Of every 10 women in rural India, 1 suffers from a common mental disorder such as depression, and untreated depression is associated with significant morbidity and mortality. Several factors lead to a large treatment gap, specifically for women in rural India, including stigma, lack of provider mental health workforce, and travel times. There is an urgent need to improve the rates of detection and treatment of depression among women in rural India without overburdening the scarce mental health resources.
We propose to develop, test, and deploy a mental health app, MITHRA (Multiuser Interactive Health Response Application), for depression screening and brief intervention, designed for use in women’s self-help groups (SHGs) in rural India.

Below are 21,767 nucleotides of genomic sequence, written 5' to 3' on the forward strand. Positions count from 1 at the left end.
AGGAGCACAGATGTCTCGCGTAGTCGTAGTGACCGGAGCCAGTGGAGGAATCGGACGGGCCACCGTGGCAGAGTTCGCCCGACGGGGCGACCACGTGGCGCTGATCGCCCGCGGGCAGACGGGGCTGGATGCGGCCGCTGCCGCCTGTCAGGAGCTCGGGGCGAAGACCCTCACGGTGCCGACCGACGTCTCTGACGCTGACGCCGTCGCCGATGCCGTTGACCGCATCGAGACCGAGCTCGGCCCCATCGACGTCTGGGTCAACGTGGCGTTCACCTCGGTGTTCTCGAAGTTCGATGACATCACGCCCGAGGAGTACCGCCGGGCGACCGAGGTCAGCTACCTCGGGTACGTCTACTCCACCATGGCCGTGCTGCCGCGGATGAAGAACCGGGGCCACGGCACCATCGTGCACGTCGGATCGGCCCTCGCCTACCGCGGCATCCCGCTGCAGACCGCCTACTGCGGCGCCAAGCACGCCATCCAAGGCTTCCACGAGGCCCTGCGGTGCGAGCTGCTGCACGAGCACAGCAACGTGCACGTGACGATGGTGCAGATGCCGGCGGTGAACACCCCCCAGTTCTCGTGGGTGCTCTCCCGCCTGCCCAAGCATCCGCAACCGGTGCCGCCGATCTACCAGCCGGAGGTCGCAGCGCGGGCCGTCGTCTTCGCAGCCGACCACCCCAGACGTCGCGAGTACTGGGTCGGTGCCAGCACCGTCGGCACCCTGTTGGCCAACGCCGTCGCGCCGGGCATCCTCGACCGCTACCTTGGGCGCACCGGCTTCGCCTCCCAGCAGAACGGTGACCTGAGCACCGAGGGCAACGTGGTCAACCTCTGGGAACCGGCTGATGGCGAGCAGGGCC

We will use focus groups with SHG members and community health workers to guide the initial development of the app, followed by iterative modification based on input from a participatory design group consisting of proposed end users of the app (SHG members). The final version of the app will then be deployed for testing in a pilot cluster randomized trial, with 3 SHGs randomized to receive the app and 3 to receive enhanced care as usual.
This study was funded in June 2021. As of September 2022, we have completed both focus groups, 1 participatory design group, and app development.
Delivering app-based depression screening and treatment in community settings such as SHGs can address stigma and transportation-related barriers to access to depression care and overcome cultural and contextual barriers to mobile health use. It can also address the mental health workforce shortage. If we find that the MITHRA approach is feasible, we will test the implementation and effectiveness of MITHRA in multiple SHGs across India in a larger randomized controlled trial. This approach of leveraging community-based organizations to improve the reach of depression screening and treatment is applicable in rural and underserved areas across the globe.